A Broward County Medical Examiner’s pathologist testified recently in county court that nursing home staffers at a Hollywood Hills nursing home had opportunity after opportunity to save patients from heat stroke in the wake of Hurricane Irma. Yet, staffers and administrators failed to seize those opportunities, instead never increasing their services to meet the enhanced needs of patients who were succumbing to unbearably hot summer temperatures with little respite. When it was all over, 12 patients lost their lives.
The Sun Sentinel reports the pathologist’s testimony examined whether there were available remedies to help prevent heat stroke among the vulnerable adults at the Hollywood Hills Rehabilitation Center. What she discovered was that staffers weren’t doing anything really above and beyond their typical duties – even though they had totally lost function of their air conditioning units in blazing heat.
She relayed to the court there were no records that staffers sought to provide even rudimentary measures of relief, such as cold compresses, ice chips or cold water that would help lower patients’ temperatures to a safe level. This nursing home had “a real opportunity to save some lives here,” the pathologist was quoted as saying. Yet, they didn’t.
The testifying pathologist performed nearly half of the autopsies on those patients, one of whom had an astonishing 109.9 temperature at the time of death.
Fire rescue crews with the City of Hollywood were summoned to the center nearly half a dozen times between Sept. 10th and Sept. 13th. On their fifth visit, it was those EMS workers who ultimately made the official call to evacuate the nursing home. The pathologist said it shouldn’t have taken nearly that long, and the nursing home should have taken such action on its own much sooner.
Her testimony, which spanned more than five hours, is part of a civil process to ascertain whether the nursing home’s license should be revoked.
An attorney for the nursing home argued at that same hearing that nursing home administrators were hesitant to move the patients because they were concerned that the stress of evacuation on its own could potentially be life-threatening for some of these individuals.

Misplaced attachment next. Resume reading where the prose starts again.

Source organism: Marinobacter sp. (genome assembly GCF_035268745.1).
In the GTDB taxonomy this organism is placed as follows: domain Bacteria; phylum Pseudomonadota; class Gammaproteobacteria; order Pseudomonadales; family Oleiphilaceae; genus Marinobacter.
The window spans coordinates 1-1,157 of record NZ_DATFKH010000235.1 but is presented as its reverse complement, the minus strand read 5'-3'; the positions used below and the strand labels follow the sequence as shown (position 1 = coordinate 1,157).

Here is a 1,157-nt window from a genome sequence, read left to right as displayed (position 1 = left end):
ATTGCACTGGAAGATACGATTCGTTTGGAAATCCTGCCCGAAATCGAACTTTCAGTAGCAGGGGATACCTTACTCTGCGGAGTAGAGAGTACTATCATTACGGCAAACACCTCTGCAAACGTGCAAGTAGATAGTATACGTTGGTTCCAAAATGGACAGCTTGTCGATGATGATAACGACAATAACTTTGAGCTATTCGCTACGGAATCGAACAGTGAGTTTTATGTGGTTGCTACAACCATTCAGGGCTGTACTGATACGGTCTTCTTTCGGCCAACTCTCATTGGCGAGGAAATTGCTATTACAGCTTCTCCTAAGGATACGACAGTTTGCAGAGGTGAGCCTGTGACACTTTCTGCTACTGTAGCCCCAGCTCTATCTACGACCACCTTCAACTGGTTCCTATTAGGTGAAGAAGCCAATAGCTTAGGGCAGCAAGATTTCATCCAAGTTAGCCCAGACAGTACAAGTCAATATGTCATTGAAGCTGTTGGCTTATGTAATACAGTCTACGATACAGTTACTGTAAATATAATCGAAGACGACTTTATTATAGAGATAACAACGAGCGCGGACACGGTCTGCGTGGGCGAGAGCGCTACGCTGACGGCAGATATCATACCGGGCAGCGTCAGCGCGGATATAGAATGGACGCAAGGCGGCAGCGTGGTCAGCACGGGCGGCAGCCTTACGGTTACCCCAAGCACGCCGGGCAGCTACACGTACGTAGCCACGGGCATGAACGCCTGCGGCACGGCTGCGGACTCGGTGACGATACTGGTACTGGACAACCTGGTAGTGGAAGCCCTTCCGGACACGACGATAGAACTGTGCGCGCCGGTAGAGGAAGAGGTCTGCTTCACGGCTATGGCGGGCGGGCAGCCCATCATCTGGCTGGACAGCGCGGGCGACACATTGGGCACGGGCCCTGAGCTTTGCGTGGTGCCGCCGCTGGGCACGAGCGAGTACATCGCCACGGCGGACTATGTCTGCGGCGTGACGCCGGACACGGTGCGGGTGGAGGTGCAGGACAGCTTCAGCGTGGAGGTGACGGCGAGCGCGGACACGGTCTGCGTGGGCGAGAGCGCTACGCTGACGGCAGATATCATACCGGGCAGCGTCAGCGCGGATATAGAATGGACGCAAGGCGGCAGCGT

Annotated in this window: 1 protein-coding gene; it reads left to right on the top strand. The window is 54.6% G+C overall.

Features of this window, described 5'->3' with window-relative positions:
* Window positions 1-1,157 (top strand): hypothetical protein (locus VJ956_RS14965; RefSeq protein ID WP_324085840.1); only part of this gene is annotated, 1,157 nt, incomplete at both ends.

Also providing testimony was a lieutenant overseeing the police department’s homicide unit. He explained his department was stretched extremely thin post-Irma, with officers working around-the-clock. He described the initial scene upon arrival as “controlled chaos,” and noted right away that it was significantly more hot inside the nursing home than outside, and also that the facility was rank with the smell of urine and feces. Officers took photos of several portable air conditioners situated throughout the center. Investigators are still looking into whether the positioning of those coolers was faulty, resulting in further increasing temperatures – the opposite of the intended effect.
The court will hold another hearing next month before making its final determination of whether to shutter the facility.
Our nursing home neglect attorneys in West Palm Beach work to hold nursing homes accountable for their failure to adequately prepare for the safety and well-being of residents in emergency situations. Yes, facilities and staffers may be given a bit more latitude as far as the standards to which they are held, but nursing homes in South Florida know that hurricanes are going to happen. With this knowledge, these sites have to be fully prepared with adequate staffing, policies and supplies. If any of these fall short, administrators must step up and admit to these shortcomings and seek intervention for the protection of their patients’ health. A failure to do so is clear grounds for a negligence lawsuit.
Call Freeman Injury Law — 1-800-561-7777 for a free appointment to discuss your rights. Now serving Orlando, West Palm Beach, Port St. Lucie and Fort Lauderdale.
Nursing home staff had chance to save lives, pathologist testifies, Feb. 1, 2018, By Brian Ballou, The Sun Sentinel
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